Santa Monica Boulevard Community Charter School (SMBCCS) is located in East Hollywood. SMBCCS has been in existence as a public school since 1910. In 2002, SMBCCS converted to independent charter status.
Since initial charter approval in 2002, Santa Monica Boulevard Community Charter School has implemented innovative ideas and strategies, and invested human and fiscal resources to improve the quality and effectiveness of the instructional program. In 2002, SMBCCS became the largest conversion charter school within LAUSD. Before converting to charter status, SMBCCS was placed on LAUSD’s one hundred worst schools list. Over the past 10 years, SMBCCS accomplished much, raising student achievement levels as reflected in an API gain of 235 points. SMBCCS received Western Association of Schools & Colleges (WASC) accreditation, celebrated the school’s centennial, and was able to create and maintain strong community partnerships with Paramount Pictures, the SABAN Free Clinic, Pepperdine University, and the Los Angeles Philharmonic. SMBCCS has expanded afterschool programs to include an extraordinary chorus of over 80 students and an award winning drill team.
In December 2011, while preparing for its second charter renewal, the Los Angeles Unified School District identified Santa Monica as a “focus” school due to minimal gains in the state Academic Performance Index (API) standings. In January 2012, the school was notified that its charter was not going to be renewed and the school would revert back to a traditional public school.
The reasons cited by LAUSD included:
· Minimal gains in API scores
· Student achievement (CST) data equal to or less than district/state averages
· Lack of alignment within a cohesive curricular program
· Inconsistent instructional program strategies
The parents and community of SMBCCS were informed that although the school has accomplished much over the past decade, the school has had stagnant test scores and lower academic performance than comparison schools. On January 17, 2012, nine parents delivered a petition signed by 320 parents to LAUSD in support of a charter petition for SMBCCS to become a Fenton Charter Public School (FCPS). As an alternative to reverting to a traditional public school, SMBCCS proposed that they merge with and come under the governance of the FCPS. The SMBCCS Board of Directors sought to merge with FCPS because the schools service very similar students, yet Fenton has demonstrated a history of academic success.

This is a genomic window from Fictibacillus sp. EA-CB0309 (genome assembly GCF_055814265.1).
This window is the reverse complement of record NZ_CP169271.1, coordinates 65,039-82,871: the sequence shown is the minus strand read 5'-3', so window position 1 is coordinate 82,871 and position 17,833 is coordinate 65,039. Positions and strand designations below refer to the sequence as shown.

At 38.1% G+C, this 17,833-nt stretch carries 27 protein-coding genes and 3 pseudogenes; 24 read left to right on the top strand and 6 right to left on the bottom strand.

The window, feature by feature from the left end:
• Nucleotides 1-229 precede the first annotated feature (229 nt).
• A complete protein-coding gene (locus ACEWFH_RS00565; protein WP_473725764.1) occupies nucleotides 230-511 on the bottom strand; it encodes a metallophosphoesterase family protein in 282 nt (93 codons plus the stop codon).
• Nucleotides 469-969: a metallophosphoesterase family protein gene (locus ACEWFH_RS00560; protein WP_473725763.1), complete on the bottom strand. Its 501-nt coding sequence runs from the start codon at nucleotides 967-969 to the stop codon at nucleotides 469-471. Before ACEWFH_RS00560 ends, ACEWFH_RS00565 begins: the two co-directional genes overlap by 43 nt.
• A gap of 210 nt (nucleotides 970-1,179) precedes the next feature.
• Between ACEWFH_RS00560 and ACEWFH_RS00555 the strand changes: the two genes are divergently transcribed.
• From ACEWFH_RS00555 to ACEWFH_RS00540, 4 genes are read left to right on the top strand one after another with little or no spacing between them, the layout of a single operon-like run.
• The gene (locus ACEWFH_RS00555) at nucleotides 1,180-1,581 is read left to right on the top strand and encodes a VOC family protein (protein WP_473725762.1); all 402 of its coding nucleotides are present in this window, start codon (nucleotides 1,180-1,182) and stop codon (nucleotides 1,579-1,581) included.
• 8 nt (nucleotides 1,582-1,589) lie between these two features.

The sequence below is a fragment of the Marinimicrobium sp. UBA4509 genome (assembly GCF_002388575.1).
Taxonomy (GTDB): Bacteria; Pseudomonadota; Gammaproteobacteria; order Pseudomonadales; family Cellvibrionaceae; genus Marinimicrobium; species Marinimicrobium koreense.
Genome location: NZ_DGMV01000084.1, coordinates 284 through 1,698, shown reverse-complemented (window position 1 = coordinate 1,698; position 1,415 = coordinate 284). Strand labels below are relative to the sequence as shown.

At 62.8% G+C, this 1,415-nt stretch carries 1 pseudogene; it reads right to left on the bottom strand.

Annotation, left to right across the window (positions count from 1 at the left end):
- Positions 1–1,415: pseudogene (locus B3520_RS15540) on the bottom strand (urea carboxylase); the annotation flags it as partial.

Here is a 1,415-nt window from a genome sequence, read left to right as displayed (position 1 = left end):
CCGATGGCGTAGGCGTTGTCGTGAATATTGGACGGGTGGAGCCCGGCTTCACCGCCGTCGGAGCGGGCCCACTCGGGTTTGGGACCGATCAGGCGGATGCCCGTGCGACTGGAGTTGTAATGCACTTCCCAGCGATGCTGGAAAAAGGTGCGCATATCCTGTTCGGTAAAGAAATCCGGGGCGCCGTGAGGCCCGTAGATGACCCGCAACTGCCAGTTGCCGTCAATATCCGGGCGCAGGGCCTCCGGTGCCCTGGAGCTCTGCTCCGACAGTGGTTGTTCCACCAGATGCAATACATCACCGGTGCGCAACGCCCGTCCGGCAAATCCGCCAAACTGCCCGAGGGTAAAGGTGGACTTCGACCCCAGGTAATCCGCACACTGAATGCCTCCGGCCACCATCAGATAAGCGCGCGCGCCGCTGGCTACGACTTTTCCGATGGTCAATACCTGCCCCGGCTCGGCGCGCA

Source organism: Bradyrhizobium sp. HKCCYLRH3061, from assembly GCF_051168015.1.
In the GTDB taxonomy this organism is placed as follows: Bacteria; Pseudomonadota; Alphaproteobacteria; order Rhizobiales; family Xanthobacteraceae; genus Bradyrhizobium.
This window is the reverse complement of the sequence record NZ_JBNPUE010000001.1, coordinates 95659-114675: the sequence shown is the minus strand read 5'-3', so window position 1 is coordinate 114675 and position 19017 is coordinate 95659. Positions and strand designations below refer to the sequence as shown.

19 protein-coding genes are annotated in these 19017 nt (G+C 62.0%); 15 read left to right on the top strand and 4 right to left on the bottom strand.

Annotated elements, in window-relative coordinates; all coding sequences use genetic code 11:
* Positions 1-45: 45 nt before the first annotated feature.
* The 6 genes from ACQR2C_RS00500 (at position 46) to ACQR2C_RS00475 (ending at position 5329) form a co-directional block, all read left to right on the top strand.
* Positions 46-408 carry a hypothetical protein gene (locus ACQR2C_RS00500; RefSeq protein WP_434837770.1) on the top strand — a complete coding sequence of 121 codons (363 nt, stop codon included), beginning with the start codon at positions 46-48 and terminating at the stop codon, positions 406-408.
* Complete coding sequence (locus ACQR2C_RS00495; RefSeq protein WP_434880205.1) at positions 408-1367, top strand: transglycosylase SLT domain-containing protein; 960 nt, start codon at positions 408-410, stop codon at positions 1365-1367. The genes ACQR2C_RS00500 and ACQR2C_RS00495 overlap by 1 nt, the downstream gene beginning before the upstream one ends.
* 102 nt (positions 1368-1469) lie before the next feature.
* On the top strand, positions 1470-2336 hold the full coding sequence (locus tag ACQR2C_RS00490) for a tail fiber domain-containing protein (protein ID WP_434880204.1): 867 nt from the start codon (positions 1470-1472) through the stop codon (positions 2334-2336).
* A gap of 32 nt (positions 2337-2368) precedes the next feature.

When responding to obstacles, many schools close their doors to scrutiny and collaboration with outsiders. Rather than responding with cyclical blame, Santa Monica proactively sought to merge with an organization with a history of success at increasing student achievement. By being proactive, Santa Monica was able to remain an independent charter school while overhauling its instructional program with effective research based practices to increase student learning.
On May 1, 2012, the Los Angeles Board of Education approved by consensus the divestiture of Santa Monica Boulevard Community Charter School (SMBCCS) as a Fenton Charter Public School (FCPS). During the LAUSD Board meeting, Superintendent John Deasy told Board Members that this union was an innovative way to implement school reform and “is a model of what public school accountability should look like.” LAUSD Board Member Tamar Galatzan stated, Fenton “has come up with something that is totally innovative. This is the kind of creative thinking that I hope to see from our charter partners."
FCPS worked diligently with LAUSD’s Charter School Division and with charter advocates to ensure an effective instructional program was articulated and supported with broad appeal as a model for initiating school reform. SMBCCS took on a medical triage approach to screen student need, apply appropriate tiered instruction, monitor student achievement, and revise application of instruction as needed.
During the first year of SMBCCS under the governance of FCPS, the school had an increase of 66 API points during the 2012-13 school year with an API score of 809. The state goal for Santa Monica was 5 API Points. LAUSD’s goal for SMBCCS was 15 API points. The school’s 66 API point gain was one of the highest single year API gains among all of LAUSD elementary schools during the 2012-13 school year. SMBCCS increased 12% in Language Arts, 15% in Math, and 27% in Science from 2012 to 2013. In one year, SMBCCS went from one of the lowest performing schools in its geographic areas to one of the highest. All stakeholders at SMBCCS are committed to working in concert for a symphony of excellence.